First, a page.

Biological physicists at Rice University have a new cellular mechanics theory that rings true.
The Rice lab of José Onuchic has determined the structure of the condensin protein complex. The work settles the controversy over whether the complex is a single ring that lassos two double strands of DNA or a molecular "handcuff" composed of two connected rings that each wrangle a double strand.
The team led by Rice postdoctoral researcher Dana Krepel used a suite of state-of-the-art analysis tools to make the call: It's a single ring.
Their work is the first step toward understanding the activity of proteins over the structure of chromosomes throughout mitosis and all phases of the cell life cycle. That understanding will help scientists learn how to better treat genetic diseases, including cancer.
The results of the Rice team's two-year study appear in the Proceedings of the National Academy of Sciences.
Condensin does what the word suggests: It helps condense the chromosomes into the cell's nucleus. Recent research has demonstrated that condensin and its protein partner cohesin extrude DNA. But until now, nobody has settled on how condensin proteins come together into their functional forms.
Krepel started her analysis from bacterial condensin complexes made up of five subunits, including two structural maintenance of chromosomes (SMC) proteins that come together as a hinge and long kleisin proteins that make up the rest of the ring. Complexes in human eukaryotic nuclei - a target for future analysis - are similar to their more archaic counterparts.
Krepel pieced the puzzle together by combining and comparing existing data about the atomic structures and genetic sequences of the individual proteins. The structures came from available X-ray crystallography of protein fragments, and sequence information through direct coupling analysis (DCA), a statistics-based program introduced by Onuchic and his colleagues in 2011 that compares amino acid residues in proteins that coevolve.
"We used DCA to infer coevolving pairs of amino acids, and we had little bits of protein fragments from experiments," Krepel said. "That was a good starting point, and then we had to put them together like a puzzle. We wanted to get a full structure and settle the conflict over whether it's a single or double ring."
Knowing how proteins evolve together was key. "This is a modular mechanism made of many proteins," said Rice postdoctoral researcher and co-author Michele Di Pierro. "It's easier to crystallize one protein, but it's very difficult to figure out the structure of this entire complex. That's why it was ideal to look at coevolution, which lets us get information about the complex even if we don't have the structure."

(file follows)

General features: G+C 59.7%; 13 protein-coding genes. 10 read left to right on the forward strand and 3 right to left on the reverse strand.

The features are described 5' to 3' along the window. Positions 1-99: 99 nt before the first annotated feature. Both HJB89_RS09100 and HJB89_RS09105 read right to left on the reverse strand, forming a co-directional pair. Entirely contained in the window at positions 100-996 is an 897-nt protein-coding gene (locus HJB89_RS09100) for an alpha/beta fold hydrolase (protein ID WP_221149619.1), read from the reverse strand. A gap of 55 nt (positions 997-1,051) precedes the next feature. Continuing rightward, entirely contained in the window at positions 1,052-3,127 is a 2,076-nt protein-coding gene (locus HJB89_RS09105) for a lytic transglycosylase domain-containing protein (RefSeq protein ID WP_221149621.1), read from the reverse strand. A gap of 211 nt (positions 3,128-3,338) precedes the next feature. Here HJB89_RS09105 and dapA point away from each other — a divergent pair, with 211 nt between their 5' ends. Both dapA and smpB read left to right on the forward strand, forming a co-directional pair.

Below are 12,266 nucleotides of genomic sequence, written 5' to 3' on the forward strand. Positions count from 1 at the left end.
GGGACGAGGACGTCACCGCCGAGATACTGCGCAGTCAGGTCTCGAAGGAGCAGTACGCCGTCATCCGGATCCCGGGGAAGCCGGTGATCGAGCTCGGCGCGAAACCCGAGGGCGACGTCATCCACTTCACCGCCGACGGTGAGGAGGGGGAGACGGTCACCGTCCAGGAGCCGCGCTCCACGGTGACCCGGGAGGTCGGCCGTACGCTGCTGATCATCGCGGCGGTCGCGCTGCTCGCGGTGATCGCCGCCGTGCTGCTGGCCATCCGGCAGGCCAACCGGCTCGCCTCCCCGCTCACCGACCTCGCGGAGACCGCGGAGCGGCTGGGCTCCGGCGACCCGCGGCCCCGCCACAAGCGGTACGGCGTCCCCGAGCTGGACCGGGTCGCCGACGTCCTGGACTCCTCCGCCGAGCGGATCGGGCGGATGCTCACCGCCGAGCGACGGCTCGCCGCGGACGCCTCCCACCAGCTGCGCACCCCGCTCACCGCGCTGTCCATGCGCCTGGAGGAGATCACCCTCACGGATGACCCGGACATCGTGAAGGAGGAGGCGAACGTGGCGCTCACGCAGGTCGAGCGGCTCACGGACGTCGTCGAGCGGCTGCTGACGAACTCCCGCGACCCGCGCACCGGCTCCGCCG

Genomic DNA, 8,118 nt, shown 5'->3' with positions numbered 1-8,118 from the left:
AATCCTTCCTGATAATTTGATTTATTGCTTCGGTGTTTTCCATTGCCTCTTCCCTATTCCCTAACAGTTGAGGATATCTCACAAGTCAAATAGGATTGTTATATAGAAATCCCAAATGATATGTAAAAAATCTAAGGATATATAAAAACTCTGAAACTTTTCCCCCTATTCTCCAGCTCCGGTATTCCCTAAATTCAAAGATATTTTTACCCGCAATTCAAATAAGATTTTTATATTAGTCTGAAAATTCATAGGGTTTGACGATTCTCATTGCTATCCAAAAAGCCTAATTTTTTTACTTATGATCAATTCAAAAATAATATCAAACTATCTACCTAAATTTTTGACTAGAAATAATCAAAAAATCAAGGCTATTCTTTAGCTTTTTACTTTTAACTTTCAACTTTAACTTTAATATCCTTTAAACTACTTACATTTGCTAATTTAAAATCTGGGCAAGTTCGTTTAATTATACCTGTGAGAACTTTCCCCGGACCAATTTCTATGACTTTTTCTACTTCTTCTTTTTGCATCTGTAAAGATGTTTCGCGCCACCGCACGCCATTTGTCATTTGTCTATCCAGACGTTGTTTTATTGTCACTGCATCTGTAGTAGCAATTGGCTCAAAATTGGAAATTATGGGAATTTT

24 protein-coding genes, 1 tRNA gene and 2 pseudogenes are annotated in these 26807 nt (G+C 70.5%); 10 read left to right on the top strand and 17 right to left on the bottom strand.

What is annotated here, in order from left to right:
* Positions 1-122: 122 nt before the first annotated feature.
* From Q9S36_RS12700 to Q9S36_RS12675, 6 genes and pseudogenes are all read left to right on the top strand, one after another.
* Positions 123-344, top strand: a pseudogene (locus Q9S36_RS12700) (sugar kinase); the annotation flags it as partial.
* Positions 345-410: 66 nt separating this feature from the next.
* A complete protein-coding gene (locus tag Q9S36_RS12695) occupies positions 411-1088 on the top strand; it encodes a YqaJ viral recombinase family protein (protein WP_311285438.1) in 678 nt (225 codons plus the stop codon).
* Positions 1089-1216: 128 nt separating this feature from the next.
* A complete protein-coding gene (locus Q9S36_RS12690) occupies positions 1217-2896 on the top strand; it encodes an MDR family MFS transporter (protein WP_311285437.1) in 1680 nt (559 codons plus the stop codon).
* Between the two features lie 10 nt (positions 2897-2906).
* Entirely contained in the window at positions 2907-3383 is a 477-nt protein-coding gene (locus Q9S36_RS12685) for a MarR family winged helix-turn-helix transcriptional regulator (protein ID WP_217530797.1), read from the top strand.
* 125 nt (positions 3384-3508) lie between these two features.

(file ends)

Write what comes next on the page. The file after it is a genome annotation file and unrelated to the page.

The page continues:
"Coevolution is basically about natural selection," added Ryan Cheng, also a postdoctoral researcher and co-author of the paper. "As you get random mutations, certain interactions need to be preserved to keep the function of that complex."
"We expect that where these two residues come together and match, they're going to evolve together," Onuchic said. "If this one makes a mutation and has a bad reaction, the other one has to compensate. Dana asked if can we get this sequence information together with small crystal structures and determine these gigantic structures, and it turned out that we can."
Onuchic's group at Rice's Center for Theoretical Biological Physics (CTBP) has published a series of papers that extend its theories on protein folding to the much larger genome. He expects ongoing work will eventually reveal condensin's mechanisms. "These things have to condense the chromosomes," he said. "People know that. But nobody knows how they do it."
Onuchic said studies by others suggest the flexible hinge may help open and close the ring, serving as a gate that allows DNA strands in and out, a process also hinted at by the Rice study. But without knowing the position of every molecule in the complex, there is no way to completely understand its function and dynamics.
"We know the condensin complex is involved, because if you remove it, mitosis doesn't happen," he said. "But nobody understands the mechanism. Now that we have this structure, we have the first shot at understanding the molecular details."
The National Science Foundation and the Welch Foundation supported the research. Onuchic is the Harry C. and Olga K. Wiess Chair of Physics and a professor of physics and astronomy and of chemistry and of biosciences, and co-director of the CTBP.
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